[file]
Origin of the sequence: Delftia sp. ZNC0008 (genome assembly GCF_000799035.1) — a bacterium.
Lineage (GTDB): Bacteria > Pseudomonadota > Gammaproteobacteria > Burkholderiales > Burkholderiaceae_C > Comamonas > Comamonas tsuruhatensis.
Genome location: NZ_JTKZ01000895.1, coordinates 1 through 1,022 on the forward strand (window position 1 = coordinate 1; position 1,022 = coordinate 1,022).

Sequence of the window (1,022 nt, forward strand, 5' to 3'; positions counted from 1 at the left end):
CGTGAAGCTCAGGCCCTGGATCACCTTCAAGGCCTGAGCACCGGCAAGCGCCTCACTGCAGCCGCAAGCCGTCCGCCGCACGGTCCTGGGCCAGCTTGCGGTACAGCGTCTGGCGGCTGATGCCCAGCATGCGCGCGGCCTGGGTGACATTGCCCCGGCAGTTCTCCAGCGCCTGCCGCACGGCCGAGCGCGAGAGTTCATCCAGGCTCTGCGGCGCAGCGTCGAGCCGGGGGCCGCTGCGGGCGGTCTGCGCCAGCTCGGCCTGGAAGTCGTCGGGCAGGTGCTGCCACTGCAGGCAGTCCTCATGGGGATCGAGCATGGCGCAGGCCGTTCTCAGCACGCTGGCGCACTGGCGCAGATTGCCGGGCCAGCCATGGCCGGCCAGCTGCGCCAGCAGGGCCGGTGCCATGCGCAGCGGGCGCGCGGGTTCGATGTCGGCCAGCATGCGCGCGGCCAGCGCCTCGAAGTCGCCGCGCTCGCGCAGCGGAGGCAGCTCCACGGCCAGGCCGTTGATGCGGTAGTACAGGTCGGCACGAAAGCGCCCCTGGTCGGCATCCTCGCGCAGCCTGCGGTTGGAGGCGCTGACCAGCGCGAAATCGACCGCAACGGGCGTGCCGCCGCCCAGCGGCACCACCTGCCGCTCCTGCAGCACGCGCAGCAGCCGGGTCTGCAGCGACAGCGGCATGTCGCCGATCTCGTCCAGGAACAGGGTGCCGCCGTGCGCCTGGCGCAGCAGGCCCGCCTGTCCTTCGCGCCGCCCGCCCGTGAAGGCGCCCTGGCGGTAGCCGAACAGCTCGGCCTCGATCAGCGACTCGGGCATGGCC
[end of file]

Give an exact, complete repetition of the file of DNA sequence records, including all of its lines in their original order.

Origin of the sequence: Delftia sp. ZNC0008 (genome assembly GCF_000799035.1) — a bacterium.
Lineage (GTDB): Bacteria > Pseudomonadota > Gammaproteobacteria > Burkholderiales > Burkholderiaceae_C > Comamonas > Comamonas tsuruhatensis.
Genome location: NZ_JTKZ01000895.1, coordinates 1 through 1,022 on the forward strand (window position 1 = coordinate 1; position 1,022 = coordinate 1,022).

Sequence of the window (1,022 nt, forward strand, 5' to 3'; positions counted from 1 at the left end):
CGTGAAGCTCAGGCCCTGGATCACCTTCAAGGCCTGAGCACCGGCAAGCGCCTCACTGCAGCCGCAAGCCGTCCGCCGCACGGTCCTGGGCCAGCTTGCGGTACAGCGTCTGGCGGCTGATGCCCAGCATGCGCGCGGCCTGGGTGACATTGCCCCGGCAGTTCTCCAGCGCCTGCCGCACGGCCGAGCGCGAGAGTTCATCCAGGCTCTGCGGCGCAGCGTCGAGCCGGGGGCCGCTGCGGGCGGTCTGCGCCAGCTCGGCCTGGAAGTCGTCGGGCAGGTGCTGCCACTGCAGGCAGTCCTCATGGGGATCGAGCATGGCGCAGGCCGTTCTCAGCACGCTGGCGCACTGGCGCAGATTGCCGGGCCAGCCATGGCCGGCCAGCTGCGCCAGCAGGGCCGGTGCCATGCGCAGCGGGCGCGCGGGTTCGATGTCGGCCAGCATGCGCGCGGCCAGCGCCTCGAAGTCGCCGCGCTCGCGCAGCGGAGGCAGCTCCACGGCCAGGCCGTTGATGCGGTAGTACAGGTCGGCACGAAAGCGCCCCTGGTCGGCATCCTCGCGCAGCCTGCGGTTGGAGGCGCTGACCAGCGCGAAATCGACCGCAACGGGCGTGCCGCCGCCCAGCGGCACCACCTGCCGCTCCTGCAGCACGCGCAGCAGCCGGGTCTGCAGCGACAGCGGCATGTCGCCGATCTCGTCCAGGAACAGGGTGCCGCCGTGCGCCTGGCGCAGCAGGCCCGCCTGTCCTTCGCGCCGCCCGCCCGTGAAGGCGCCCTGGCGGTAGCCGAACAGCTCGGCCTCGATCAGCGACTCGGGCATGGCC